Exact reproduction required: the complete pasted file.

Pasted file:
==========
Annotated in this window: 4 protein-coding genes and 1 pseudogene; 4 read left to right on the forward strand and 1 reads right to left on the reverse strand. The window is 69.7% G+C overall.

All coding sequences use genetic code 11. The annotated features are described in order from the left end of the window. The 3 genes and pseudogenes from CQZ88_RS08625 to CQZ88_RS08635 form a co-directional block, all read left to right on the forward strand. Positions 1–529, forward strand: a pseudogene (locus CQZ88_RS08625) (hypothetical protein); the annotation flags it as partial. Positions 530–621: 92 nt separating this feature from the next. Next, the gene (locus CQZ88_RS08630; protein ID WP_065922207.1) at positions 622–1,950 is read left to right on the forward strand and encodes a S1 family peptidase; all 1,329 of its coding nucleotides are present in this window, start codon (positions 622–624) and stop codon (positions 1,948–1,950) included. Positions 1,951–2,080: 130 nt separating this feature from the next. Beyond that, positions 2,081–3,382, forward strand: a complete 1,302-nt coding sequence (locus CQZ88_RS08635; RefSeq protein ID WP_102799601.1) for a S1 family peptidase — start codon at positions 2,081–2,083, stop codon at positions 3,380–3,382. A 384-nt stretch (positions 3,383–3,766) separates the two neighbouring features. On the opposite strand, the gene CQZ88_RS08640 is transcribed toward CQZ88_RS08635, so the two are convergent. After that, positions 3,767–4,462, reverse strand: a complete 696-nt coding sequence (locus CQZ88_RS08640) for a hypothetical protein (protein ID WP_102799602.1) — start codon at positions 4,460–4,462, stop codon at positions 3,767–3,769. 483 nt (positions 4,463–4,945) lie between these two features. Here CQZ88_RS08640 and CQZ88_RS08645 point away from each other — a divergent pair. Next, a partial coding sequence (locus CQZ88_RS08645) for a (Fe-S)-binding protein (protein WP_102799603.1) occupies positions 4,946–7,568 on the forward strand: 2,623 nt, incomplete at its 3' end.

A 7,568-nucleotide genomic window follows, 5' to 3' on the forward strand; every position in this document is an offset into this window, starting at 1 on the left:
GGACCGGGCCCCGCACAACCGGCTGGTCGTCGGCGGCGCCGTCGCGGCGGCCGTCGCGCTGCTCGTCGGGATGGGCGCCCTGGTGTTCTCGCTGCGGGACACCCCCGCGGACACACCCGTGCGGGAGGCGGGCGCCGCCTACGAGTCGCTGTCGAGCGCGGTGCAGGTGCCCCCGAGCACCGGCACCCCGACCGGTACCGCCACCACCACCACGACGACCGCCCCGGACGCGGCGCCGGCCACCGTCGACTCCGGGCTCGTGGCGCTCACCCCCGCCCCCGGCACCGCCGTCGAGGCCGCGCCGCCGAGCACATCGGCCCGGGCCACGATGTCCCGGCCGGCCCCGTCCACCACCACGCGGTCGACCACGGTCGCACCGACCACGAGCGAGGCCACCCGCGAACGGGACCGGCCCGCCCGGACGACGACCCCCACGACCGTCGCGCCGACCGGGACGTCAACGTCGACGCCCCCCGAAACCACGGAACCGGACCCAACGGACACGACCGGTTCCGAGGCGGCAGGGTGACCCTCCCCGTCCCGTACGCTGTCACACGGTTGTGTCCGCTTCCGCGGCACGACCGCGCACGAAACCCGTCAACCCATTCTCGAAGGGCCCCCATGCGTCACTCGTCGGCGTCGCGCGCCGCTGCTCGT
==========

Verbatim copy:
Annotated in this window: 4 protein-coding genes and 1 pseudogene; 4 read left to right on the forward strand and 1 reads right to left on the reverse strand. The window is 69.7% G+C overall.

All coding sequences use genetic code 11. The annotated features are described in order from the left end of the window. The 3 genes and pseudogenes from CQZ88_RS08625 to CQZ88_RS08635 form a co-directional block, all read left to right on the forward strand. Positions 1–529, forward strand: a pseudogene (locus CQZ88_RS08625) (hypothetical protein); the annotation flags it as partial. Positions 530–621: 92 nt separating this feature from the next. Next, the gene (locus CQZ88_RS08630; protein ID WP_065922207.1) at positions 622–1,950 is read left to right on the forward strand and encodes a S1 family peptidase; all 1,329 of its coding nucleotides are present in this window, start codon (positions 622–624) and stop codon (positions 1,948–1,950) included. Positions 1,951–2,080: 130 nt separating this feature from the next. Beyond that, positions 2,081–3,382, forward strand: a complete 1,302-nt coding sequence (locus CQZ88_RS08635; RefSeq protein ID WP_102799601.1) for a S1 family peptidase — start codon at positions 2,081–2,083, stop codon at positions 3,380–3,382. A 384-nt stretch (positions 3,383–3,766) separates the two neighbouring features. On the opposite strand, the gene CQZ88_RS08640 is transcribed toward CQZ88_RS08635, so the two are convergent. After that, positions 3,767–4,462, reverse strand: a complete 696-nt coding sequence (locus CQZ88_RS08640) for a hypothetical protein (protein ID WP_102799602.1) — start codon at positions 4,460–4,462, stop codon at positions 3,767–3,769. 483 nt (positions 4,463–4,945) lie between these two features. Here CQZ88_RS08640 and CQZ88_RS08645 point away from each other — a divergent pair. Next, a partial coding sequence (locus CQZ88_RS08645) for a (Fe-S)-binding protein (protein WP_102799603.1) occupies positions 4,946–7,568 on the forward strand: 2,623 nt, incomplete at its 3' end.

A 7,568-nucleotide genomic window follows, 5' to 3' on the forward strand; every position in this document is an offset into this window, starting at 1 on the left:
GGACCGGGCCCCGCACAACCGGCTGGTCGTCGGCGGCGCCGTCGCGGCGGCCGTCGCGCTGCTCGTCGGGATGGGCGCCCTGGTGTTCTCGCTGCGGGACACCCCCGCGGACACACCCGTGCGGGAGGCGGGCGCCGCCTACGAGTCGCTGTCGAGCGCGGTGCAGGTGCCCCCGAGCACCGGCACCCCGACCGGTACCGCCACCACCACCACGACGACCGCCCCGGACGCGGCGCCGGCCACCGTCGACTCCGGGCTCGTGGCGCTCACCCCCGCCCCCGGCACCGCCGTCGAGGCCGCGCCGCCGAGCACATCGGCCCGGGCCACGATGTCCCGGCCGGCCCCGTCCACCACCACGCGGTCGACCACGGTCGCACCGACCACGAGCGAGGCCACCCGCGAACGGGACCGGCCCGCCCGGACGACGACCCCCACGACCGTCGCGCCGACCGGGACGTCAACGTCGACGCCCCCCGAAACCACGGAACCGGACCCAACGGACACGACCGGTTCCGAGGCGGCAGGGTGACCCTCCCCGTCCCGTACGCTGTCACACGGTTGTGTCCGCTTCCGCGGCACGACCGCGCACGAAACCCGTCAACCCATTCTCGAAGGGCCCCCATGCGTCACTCGTCGGCGTCGCGCGCCGCTGCTCGT